Week 21 2017

Week 21 2017

22 May – 26 May


22 May


Portugal’s recovery from the eurozone’s debt crisis reached a milestone on Monday as the EU said the country, which needed an international bailout, was no longer in breach of the bloc’s budget rules.


Pier Carlo Padoan, Italy’s finance minister, has warned eurozone leaders not to squander the chance to reform the single currency created by Emmanuel Macron’s French election win and said the pro-EU president’s victory was a political “watershed” for the continent.


Major currencies were mostly weaker against the US dollar on Monday as it recovered from its biggest weekly drop in 13 months.


Silicon Valley is fast disrupting the future of cars, forcing established groups to invest in technology to make their vehicles electric, connected to the internet, and equipped with self-driving sensors and software.


23 May


Modern financial markets are supposed to have rendered matters of geography an irrelevance. Technological advances have delivered a near miraculous shrinking of the world. Markets are no different: an investor can buy and sell an eye-catching array of financial assets wherever they happen to be.


Greece’s creditors failed to reach a deal on debt relief during seven hours of talks on Monday night, leaving the eurozone locked in a race to finish negotiations before Athens faces crippling debt repayments in July.


Nex Group will on Tuesday detail its year-long project to restructure its post-trading division, in a move designed to boost corporate profitability and bolster the use of blockchain technology to record deals.


Shares in JBS, the meat processor at the heart of Brazil’s latest political scandal, fell 31 per cent on Monday following a credit rating downgrade and investigation on possible insider trading.


24 May


Sweden’s central bank is once again ramping up the pressure on the government to do more to address the country’s rapidly-rising debt levels, warning that the issue poses “a serious threat to financial and macroeconomic stability”.


The reliance of the eurozone’s financial system on the policies of its central bank have been laid bare in the European Central Bank’s latest financial stability review, which highlights the risks posed by attempts to rein in extraordinary monetary stimulus.


Volkswagen has placed the largest Spanish auto securitisation since the financial crisis, in a further sign of demand for the country’s assets from capital markets investors.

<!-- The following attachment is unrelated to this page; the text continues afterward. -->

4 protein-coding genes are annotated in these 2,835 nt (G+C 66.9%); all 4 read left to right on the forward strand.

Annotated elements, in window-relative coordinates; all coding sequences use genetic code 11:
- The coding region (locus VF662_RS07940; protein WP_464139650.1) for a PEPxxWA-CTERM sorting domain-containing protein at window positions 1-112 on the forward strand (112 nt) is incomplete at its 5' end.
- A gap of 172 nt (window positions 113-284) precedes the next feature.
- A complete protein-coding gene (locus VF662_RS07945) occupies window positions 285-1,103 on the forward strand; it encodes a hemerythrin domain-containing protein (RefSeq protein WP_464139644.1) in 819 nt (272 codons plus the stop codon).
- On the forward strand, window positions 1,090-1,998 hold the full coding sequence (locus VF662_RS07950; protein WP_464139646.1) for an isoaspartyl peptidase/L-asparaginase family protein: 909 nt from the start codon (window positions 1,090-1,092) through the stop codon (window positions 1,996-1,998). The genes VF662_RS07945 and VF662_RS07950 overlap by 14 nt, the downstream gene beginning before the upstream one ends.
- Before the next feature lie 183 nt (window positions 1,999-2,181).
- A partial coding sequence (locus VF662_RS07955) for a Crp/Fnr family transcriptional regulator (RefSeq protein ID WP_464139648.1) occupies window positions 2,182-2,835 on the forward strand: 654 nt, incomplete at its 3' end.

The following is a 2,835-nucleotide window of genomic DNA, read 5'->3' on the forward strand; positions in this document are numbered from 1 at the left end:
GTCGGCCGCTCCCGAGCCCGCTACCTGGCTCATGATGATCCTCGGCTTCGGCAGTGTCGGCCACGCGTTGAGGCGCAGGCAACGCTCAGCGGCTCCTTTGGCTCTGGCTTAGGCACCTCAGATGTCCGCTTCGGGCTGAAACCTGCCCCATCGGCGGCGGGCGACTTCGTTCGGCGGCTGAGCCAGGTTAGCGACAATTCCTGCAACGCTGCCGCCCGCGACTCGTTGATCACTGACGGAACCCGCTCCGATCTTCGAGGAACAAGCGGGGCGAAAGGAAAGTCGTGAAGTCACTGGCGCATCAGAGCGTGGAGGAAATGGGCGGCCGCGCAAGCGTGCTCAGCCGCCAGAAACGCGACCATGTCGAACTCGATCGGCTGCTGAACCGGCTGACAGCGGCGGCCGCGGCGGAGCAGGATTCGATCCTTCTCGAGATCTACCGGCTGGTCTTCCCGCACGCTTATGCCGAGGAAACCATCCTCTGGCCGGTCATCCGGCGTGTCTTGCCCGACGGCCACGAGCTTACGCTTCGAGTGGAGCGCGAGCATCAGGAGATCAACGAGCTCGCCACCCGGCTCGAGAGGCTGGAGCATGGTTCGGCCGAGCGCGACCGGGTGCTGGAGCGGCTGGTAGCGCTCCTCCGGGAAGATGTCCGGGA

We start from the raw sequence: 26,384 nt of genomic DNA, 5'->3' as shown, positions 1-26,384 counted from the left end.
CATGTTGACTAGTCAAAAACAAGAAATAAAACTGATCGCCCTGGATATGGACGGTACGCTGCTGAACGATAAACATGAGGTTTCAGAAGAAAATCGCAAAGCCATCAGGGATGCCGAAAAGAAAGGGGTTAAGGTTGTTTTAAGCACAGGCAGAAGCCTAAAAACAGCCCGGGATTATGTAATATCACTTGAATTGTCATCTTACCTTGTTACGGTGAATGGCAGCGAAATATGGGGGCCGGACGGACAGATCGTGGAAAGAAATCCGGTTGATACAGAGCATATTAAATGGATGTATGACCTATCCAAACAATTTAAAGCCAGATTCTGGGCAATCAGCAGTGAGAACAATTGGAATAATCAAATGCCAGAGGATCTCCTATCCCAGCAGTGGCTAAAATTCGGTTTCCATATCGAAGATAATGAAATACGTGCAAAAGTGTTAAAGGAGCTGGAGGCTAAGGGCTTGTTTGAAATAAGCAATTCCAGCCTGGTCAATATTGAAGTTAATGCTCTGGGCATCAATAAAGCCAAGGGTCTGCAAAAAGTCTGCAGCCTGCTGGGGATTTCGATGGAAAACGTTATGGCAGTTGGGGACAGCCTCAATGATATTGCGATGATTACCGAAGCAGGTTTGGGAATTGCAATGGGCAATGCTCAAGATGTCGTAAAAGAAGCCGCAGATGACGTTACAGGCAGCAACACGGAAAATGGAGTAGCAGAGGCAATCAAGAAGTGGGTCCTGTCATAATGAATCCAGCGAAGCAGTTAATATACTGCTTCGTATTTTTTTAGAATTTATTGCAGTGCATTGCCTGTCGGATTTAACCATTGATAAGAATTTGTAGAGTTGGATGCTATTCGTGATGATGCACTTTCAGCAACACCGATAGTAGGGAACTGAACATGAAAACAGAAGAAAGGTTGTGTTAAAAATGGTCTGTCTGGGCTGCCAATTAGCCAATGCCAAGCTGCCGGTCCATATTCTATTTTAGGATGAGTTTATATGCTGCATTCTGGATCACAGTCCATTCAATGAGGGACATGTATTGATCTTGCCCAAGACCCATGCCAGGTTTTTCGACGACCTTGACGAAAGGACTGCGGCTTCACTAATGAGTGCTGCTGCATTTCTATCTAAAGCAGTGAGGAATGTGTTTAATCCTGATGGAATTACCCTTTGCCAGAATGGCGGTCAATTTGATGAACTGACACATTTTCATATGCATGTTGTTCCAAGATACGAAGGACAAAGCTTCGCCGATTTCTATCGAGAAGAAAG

Venture capital funding is continuing to pour into Asia, with the year-to-date run rate putting the region’s tech start-ups on track to pull in $56.44bn this year, a 132 per cent annual rise.


25 May


The US steel industry is pushing the Trump administration to take a sweeping view of what constitutes national security, as it seeks a crackdown on imports from China, South Korea and other countries. 


With its windowless walls and iron doors, the Bank of England was built in previous centuries to protect the public’s gold from intruders and its internal activities from prying eyes.


Asian stocks were higher, basking in the glow of a record high for the S&P 500, even as minutes from the Federal Reserve’s most recent meeting showed it would probably raise interest rates as early as next month.


Trading in Abercrombie & Fitch was briefly halted on Wednesday after the shares surged on the back of a report that private-equity group Cerberus Capital was working with American Eagle Outfitters (AEO) on a bid for the struggling US fashion brand.


26 May


US orders for long-lasting goods fell in April following four consecutive monthly rises, with transportation equipment leading the declines after two months of gains.


Italian business and consumer sentiment has seen a surprise dip, bucking the optimistic track it has been on since the start of this year.


The German autobahn policeman looked at the car confused, the Evening Standard reporter noted. No wonder: the car had a Renault logo but the design was unrecognisable and its number plate and driver were Indian.


Investors in Restaurant Group have learned to be thankful for small mercies after a rough couple of years: sales at the FTSE 250 group might still be sliding, but shares jumped this morning after a trading update today showed recent declines weren’t as bad as some had feared.